It’s worth some time to discuss how scoring works in the game. It’s very simple, but presents some interesting choices throughout the game. After all players have passed, unused dice showing Books, Wheat and Swords are used to 1) advance your position on the knowledge track, 2) pay the amount of wheat on the Event Tile (I guess your people are so glad they didn’t starve they give you some points), and 3) pay the amount of swords on the Event tile (you win some abstracted war and thus receive “glory”). These three things are actually the only ways you will score points outside of end game scoring. All other scoring happens at the end of the game and comes exclusively from points printed on tiles, primarily wonders, with a few more from late-game colonies and fourth-era buildings. Things like breweries and observatories and samurai give you zero points in and of themselves.

The Event Tile on the Scoring Track awards points for wheat and swords

The Event Tile on the Scoring Track awards points for wheat and swords

So while the books you roll with your blue dice aren’t doing much for you as you’re trying to complete your wonder, you score points each round for every player you’re ahead of on the knowledge track. The three wheat you rolled looked like prime candidates for rerolls, but buying that sawmill doesn’t get you any points, whereas paying the wheat does. So you need to decide which is more valuable at the time. Swords are the only resource that you have a choice of whether to spend during the round or keep for the end-of-round scoring. In addition, the 1st player marker goes to the player with the most unused swords. So if everyone else is heading off to war grabbing colonies, perhaps you decide to preserve your strength, score some points and then act first next turn and make your move. Initially, scoring was a little counterintuitive for me – I was surprised to see that building Stonehenge in the first age didn’t give you points at the end of each round. The system works, though, and I like the fact that you really have to consider what a building is doing for you at any given time since the opportunity cost of that building may have been some end of round points.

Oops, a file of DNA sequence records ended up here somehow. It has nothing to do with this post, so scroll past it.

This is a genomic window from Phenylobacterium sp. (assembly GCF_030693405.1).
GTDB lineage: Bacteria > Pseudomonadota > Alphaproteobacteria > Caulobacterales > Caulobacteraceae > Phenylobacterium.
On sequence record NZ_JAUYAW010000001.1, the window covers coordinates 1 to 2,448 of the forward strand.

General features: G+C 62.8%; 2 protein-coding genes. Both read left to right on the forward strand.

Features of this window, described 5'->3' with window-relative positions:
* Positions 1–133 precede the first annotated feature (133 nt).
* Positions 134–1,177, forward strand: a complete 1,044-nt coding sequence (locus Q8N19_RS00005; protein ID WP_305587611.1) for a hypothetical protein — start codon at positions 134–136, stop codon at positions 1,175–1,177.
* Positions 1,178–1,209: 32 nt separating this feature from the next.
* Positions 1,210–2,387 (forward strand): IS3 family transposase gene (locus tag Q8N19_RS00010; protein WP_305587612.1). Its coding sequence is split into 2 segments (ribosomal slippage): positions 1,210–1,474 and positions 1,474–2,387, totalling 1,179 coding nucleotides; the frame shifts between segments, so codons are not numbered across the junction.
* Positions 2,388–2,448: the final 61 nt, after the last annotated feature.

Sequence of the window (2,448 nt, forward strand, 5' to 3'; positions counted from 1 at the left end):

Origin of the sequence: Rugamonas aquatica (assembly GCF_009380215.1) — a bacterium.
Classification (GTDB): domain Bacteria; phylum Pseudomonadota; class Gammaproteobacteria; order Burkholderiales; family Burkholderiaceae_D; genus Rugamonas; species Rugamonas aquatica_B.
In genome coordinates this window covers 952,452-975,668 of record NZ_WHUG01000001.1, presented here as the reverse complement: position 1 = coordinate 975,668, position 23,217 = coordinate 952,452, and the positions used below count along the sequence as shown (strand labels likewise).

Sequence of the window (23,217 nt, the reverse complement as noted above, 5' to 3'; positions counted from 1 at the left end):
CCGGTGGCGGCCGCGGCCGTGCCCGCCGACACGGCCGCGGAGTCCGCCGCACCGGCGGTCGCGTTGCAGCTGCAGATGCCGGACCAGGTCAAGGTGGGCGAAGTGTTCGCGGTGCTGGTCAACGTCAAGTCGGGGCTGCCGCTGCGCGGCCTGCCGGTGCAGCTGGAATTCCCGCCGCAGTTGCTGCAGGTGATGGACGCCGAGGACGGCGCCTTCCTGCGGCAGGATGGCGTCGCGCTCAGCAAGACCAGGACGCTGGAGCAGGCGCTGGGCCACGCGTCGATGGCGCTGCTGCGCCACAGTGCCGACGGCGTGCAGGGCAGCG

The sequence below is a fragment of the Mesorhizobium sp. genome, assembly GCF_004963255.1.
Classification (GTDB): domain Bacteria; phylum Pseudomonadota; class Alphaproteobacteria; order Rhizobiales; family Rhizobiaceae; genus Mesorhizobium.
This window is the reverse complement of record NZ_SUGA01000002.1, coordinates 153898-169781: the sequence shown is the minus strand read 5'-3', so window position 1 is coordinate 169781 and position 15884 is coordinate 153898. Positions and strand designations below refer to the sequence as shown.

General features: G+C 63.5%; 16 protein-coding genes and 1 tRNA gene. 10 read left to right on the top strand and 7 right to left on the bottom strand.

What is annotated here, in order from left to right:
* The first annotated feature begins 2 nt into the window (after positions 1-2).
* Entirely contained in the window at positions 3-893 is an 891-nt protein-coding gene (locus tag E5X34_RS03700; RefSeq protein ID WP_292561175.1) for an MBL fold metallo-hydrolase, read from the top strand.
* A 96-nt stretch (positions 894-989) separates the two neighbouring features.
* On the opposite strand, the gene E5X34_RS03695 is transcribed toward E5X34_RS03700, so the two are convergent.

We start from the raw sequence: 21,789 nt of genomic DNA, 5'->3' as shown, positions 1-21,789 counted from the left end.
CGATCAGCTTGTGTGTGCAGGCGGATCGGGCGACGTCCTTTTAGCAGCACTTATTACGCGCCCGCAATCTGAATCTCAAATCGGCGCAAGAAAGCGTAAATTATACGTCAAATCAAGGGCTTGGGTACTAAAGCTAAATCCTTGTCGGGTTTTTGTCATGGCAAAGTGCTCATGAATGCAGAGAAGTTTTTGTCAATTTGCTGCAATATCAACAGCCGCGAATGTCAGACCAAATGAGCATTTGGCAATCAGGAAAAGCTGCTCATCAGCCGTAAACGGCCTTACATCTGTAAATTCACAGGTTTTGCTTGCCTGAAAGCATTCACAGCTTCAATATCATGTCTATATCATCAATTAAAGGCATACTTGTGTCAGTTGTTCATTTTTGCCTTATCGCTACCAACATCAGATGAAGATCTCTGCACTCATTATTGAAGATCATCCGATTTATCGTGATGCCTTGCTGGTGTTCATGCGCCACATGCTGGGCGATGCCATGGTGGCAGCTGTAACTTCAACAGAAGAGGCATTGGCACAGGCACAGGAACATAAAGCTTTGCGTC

There are a lot of interesting choices to be made in this game and it’s very engaging from start to finish. The game sets up in just a few minutes, and is over in about a half-hour. It’s quick, filled with the sense of discovery that dice rolling can provide, has a great sense of pace and momentum and allows players to puzzle through some interesting moments. To me, the best games need to tread a line between control, where you feel you’re planning your moves, and chaos, enough to elicit a small cheer when things go your way. NTDG does this very well and very smoothly.

The four “civilizations” in this game are Rome, Egypt, Greece, and Persia, otherwise known as Red, Green, Yellow and Purple. There is no difference whatsoever between the civs. While there is a strong civ-building theme in the game, I probably would have preferred that the game included a few specialized aspects of each civilization as it would have made for a richer experience. However the game can be a bit swingy at times and perhaps the designers felt that if things swung your way and matched up with a civ ability, the game would get out of hand. Ok fine. Still, I wouldn’t have minded it and you can always opt not to use any civ abilities even if you had them.

Production quality is ok, although the boards are a bit flimsy and the artwork and overall coloring of the game a little underwhelming. The graphic design is serviceable and the layout of the player boards and the scoring tracks are unobtrusive and logical. The high point for me is the dice themselves, which I suppose is a good thing for a dice game. The icons are very clear and different colors of dice and icons have a great look on the table. Given the $49.99 MSRP, overall I’d say this game was slightly underproduced. NTDG feels of similar quality to Carcassonne, and along those same lines, the price seems more appropriate for the $35-$40 range.

The most surprising thing about Nations: The Dice Game for me was the fantastic solitaire variant. Using just a few simple mechanisms, you can solo-play for a high score while losing almost none of the feel of the game. I suppose the already very low player interaction present in the game provides an assist here, but I can’t stress enough how well the solo game plays. After each action, the player rolls a 4-sided die and removes the cheapest tile in the column number rolled. Really couldn’t be easier and with the lightning fast set up and take down this is a really fun option. If you are even only casually into solitaire gaming I highly recommend taking a look.

Nations: The Dice Game
Designed By: Rustan Håkansson
Published By:
Players: 1-4
Ages: 14 and up
Time: 10-15 Minutes per player
Mechanics: Resource management, engine building, dice rolling
Weight: Light-Medium
MSRP: $49.99



Nations: The Dice Game

Review Guidelines

Nations: The Dice Game is a excellent game for what it is. It's marketed as a much lighter, much quicker version of the flagship Nations game and it delivers on exactly that. A lot of fun moments here. The solitaire variant helps to distinguish this game from the pack.